his. "It is a desire, I must admit, I am eager to gratify, with the right man."
Londo recovered from her frankness more quickly this time. "I am sorry to hear of your loss. It is a true tragedy. I would like to do everything within my power to correct it."
"You said you had a proposition."
For just a moment, his face froze with its mixture of playful solicitude and lust. Then he spoke. "Indeed I do." He pulled back his hand. "I have been thinking about what you said, about gambling fearlessly. Many times I have bet more than I should. But those bets were never fearless, merely foolish. We could gamble for high stakes, but as long as one knows the stakes, one can judge whether the risk is acceptable, no? The true risk comes in accepting the stakes when one does not know them. Which leads me to my proposition." He reached into his pocket, removed a simple black eight-sided die, and set it on the table. Half of the sides were marked with a circle, half with a cross. So this was Morden's plan. "On one roll of the die we wager blindly. If you win, I will undertake any action you say, so long as it is in my power and violates no laws. If I win, you will do the same for me."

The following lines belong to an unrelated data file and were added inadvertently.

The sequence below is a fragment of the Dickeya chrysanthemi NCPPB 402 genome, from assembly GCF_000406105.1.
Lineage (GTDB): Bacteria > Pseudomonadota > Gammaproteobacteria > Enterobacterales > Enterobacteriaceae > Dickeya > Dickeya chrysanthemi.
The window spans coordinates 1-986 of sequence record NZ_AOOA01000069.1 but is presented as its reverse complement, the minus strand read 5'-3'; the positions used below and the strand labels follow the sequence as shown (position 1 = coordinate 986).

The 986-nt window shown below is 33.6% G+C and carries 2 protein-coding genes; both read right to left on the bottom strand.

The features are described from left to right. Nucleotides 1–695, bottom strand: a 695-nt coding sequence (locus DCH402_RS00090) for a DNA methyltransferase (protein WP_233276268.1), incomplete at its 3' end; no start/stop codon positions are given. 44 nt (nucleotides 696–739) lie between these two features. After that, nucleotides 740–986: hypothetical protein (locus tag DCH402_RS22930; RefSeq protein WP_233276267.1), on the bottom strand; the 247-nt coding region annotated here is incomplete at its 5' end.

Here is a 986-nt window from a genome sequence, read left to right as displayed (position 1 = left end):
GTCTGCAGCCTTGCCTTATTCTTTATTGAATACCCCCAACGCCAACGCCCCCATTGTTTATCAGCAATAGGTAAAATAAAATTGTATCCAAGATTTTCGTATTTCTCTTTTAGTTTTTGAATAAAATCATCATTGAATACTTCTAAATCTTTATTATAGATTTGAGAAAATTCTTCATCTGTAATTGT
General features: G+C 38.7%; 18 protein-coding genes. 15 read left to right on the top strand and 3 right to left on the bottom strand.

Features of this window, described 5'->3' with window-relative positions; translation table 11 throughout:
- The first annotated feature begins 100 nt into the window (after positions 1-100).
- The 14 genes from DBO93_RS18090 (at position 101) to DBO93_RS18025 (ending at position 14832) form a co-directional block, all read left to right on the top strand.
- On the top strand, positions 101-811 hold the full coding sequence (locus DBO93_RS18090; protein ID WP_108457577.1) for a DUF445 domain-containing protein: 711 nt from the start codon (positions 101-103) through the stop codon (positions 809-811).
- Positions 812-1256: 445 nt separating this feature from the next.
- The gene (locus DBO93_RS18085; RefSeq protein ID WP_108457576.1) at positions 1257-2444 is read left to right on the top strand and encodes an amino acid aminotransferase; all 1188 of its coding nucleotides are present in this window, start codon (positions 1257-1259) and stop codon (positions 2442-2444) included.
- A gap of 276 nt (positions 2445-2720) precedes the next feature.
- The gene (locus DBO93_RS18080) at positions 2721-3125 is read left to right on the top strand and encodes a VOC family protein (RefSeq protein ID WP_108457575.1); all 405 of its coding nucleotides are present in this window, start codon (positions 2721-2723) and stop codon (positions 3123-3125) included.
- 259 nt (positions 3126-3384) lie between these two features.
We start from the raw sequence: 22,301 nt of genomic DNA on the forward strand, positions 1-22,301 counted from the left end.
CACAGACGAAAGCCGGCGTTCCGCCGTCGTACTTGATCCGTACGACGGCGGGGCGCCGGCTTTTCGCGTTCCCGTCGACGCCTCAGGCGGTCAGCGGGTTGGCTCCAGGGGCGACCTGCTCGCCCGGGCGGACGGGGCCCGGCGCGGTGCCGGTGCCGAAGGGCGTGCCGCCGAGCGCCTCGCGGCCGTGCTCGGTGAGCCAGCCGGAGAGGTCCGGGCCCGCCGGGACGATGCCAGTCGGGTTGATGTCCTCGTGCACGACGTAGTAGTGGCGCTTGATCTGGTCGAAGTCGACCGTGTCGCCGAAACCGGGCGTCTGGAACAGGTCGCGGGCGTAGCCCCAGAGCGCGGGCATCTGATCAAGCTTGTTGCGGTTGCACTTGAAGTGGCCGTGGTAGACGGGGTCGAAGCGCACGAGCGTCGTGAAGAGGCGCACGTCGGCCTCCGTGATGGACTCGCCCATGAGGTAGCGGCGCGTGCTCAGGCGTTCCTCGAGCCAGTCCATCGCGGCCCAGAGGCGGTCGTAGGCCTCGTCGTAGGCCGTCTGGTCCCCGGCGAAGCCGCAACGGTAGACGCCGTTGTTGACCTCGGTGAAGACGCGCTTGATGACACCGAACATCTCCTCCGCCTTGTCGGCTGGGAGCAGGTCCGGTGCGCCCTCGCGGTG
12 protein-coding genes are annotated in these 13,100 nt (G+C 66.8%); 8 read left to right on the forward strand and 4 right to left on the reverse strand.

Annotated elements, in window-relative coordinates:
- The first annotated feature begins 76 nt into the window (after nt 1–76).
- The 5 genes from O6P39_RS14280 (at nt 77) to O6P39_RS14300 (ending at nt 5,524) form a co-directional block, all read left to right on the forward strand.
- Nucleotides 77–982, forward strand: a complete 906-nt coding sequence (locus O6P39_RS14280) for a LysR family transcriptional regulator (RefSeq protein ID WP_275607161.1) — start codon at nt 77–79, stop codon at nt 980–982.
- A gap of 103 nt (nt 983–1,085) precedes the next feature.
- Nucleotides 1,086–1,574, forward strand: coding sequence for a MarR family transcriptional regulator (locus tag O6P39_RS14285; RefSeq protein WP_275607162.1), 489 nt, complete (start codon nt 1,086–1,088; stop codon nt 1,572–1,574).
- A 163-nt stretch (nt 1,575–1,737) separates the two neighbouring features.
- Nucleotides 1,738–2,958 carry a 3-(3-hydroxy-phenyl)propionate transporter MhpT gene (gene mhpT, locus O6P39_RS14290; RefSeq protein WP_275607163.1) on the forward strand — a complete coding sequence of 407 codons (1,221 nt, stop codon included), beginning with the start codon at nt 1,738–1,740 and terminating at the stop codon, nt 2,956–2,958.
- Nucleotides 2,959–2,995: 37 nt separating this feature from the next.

Londo was far from fearless; he had to be certain he would win to suggest such terms. Morden had clearly guaranteed him success. Suddenly all of Elric's assumptions were cast into doubt. He had expected any wager would be designed so that the mages won. Only then could the Shadows learn what the mages wanted-which was what the Shadows always desired to know.
But if Londo won, what might he demand?
Carvin inclined her head. "A bold proposition. You surprise me, Londo."
"You inspire me, dear lady."
Elric had arranged with Carvin that if at any point he wanted her to withdraw, he would